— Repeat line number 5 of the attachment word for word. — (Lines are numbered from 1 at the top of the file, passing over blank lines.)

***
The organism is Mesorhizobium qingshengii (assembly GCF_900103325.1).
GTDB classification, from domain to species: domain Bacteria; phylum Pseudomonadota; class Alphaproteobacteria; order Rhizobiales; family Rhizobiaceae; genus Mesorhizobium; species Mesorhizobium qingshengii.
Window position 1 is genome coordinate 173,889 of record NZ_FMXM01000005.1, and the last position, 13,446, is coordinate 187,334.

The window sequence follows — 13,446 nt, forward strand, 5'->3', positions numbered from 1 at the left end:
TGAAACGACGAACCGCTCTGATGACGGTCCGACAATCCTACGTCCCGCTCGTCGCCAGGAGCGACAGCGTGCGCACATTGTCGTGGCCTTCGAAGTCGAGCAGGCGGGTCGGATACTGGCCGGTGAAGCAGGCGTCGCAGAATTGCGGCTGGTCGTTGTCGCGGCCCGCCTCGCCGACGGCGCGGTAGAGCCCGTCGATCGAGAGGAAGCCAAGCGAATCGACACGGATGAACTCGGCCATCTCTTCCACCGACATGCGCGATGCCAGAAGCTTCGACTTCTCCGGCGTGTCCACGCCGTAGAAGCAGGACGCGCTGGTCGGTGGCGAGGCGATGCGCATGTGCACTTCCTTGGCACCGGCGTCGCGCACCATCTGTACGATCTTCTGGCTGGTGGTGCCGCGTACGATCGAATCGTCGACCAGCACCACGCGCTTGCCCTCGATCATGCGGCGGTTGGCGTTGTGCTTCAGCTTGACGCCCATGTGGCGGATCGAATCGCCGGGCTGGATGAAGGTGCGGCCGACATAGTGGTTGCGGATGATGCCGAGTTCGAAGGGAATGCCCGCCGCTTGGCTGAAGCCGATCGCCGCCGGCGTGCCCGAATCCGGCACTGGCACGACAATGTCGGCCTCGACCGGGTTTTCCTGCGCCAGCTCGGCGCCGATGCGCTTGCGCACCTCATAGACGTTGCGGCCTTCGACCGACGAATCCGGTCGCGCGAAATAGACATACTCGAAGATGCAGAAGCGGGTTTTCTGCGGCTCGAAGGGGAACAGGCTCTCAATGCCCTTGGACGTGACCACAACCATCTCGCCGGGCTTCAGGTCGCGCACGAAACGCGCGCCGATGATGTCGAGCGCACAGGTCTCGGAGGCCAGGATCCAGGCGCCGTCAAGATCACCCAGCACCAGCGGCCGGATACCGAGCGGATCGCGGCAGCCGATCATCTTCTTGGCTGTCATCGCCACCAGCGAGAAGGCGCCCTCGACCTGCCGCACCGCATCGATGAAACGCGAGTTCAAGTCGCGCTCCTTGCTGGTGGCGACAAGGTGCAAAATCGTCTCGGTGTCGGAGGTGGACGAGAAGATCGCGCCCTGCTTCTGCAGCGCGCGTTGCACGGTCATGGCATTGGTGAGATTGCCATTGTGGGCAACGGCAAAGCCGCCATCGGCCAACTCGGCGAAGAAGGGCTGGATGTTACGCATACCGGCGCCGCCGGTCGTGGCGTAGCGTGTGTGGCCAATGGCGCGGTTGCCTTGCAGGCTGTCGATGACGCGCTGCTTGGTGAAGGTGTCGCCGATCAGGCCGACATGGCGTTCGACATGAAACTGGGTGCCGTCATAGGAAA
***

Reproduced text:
TGAAACGACGAACCGCTCTGATGACGGTCCGACAATCCTACGTCCCGCTCGTCGCCAGGAGCGACAGCGTGCGCACATTGTCGTGGCCTTCGAAGTCGAGCAGGCGGGTCGGATACTGGCCGGTGAAGCAGGCGTCGCAGAATTGCGGCTGGTCGTTGTCGCGGCCCGCCTCGCCGACGGCGCGGTAGAGCCCGTCGATCGAGAGGAAGCCAAGCGAATCGACACGGATGAACTCGGCCATCTCTTCCACCGACATGCGCGATGCCAGAAGCTTCGACTTCTCCGGCGTGTCCACGCCGTAGAAGCAGGACGCGCTGGTCGGTGGCGAGGCGATGCGCATGTGCACTTCCTTGGCACCGGCGTCGCGCACCATCTGTACGATCTTCTGGCTGGTGGTGCCGCGTACGATCGAATCGTCGACCAGCACCACGCGCTTGCCCTCGATCATGCGGCGGTTGGCGTTGTGCTTCAGCTTGACGCCCATGTGGCGGATCGAATCGCCGGGCTGGATGAAGGTGCGGCCGACATAGTGGTTGCGGATGATGCCGAGTTCGAAGGGAATGCCCGCCGCTTGGCTGAAGCCGATCGCCGCCGGCGTGCCCGAATCCGGCACTGGCACGACAATGTCGGCCTCGACCGGGTTTTCCTGCGCCAGCTCGGCGCCGATGCGCTTGCGCACCTCATAGACGTTGCGGCCTTCGACCGACGAATCCGGTCGCGCGAAATAGACATACTCGAAGATGCAGAAGCGGGTTTTCTGCGGCTCGAAGGGGAACAGGCTCTCAATGCCCTTGGACGTGACCACAACCATCTCGCCGGGCTTCAGGTCGCGCACGAAACGCGCGCCGATGATGTCGAGCGCACAGGTCTCGGAGGCCAGGATCCAGGCGCCGTCAAGATCACCCAGCACCAGCGGCCGGATACCGAGCGGATCGCGGCAGCCGATCATCTTCTTGGCTGTCATCGCCACCAGCGAGAAGGCGCCCTCGACCTGCCGCACCGCATCGATGAAACGCGAGTTCAAGTCGCGCTCCTTGCTGGTGGCGACAAGGTGCAAAATCGTCTCGGTGTCGGAGGTGGACGAGAAGATCGCGCCCTGCTTCTGCAGCGCGCGTTGCACGGTCATGGCATTGGTGAGATTGCCATTGTGGGCAACGGCAAAGCCGCCATCGGCCAACTCGGCGAAGAAGGGCTGGATGTTACGCATACCGGCGCCGCCGGTCGTGGCGTAGCGTGTGTGGCCAATGGCGCGGTTGCCTTGCAGGCTGTCGATGACGCGCTGCTTGGTGAAGGTGTCGCCGATCAGGCCGACATGGCGTTCGACATGAAACTGGGTGCCGTCATAGGAAA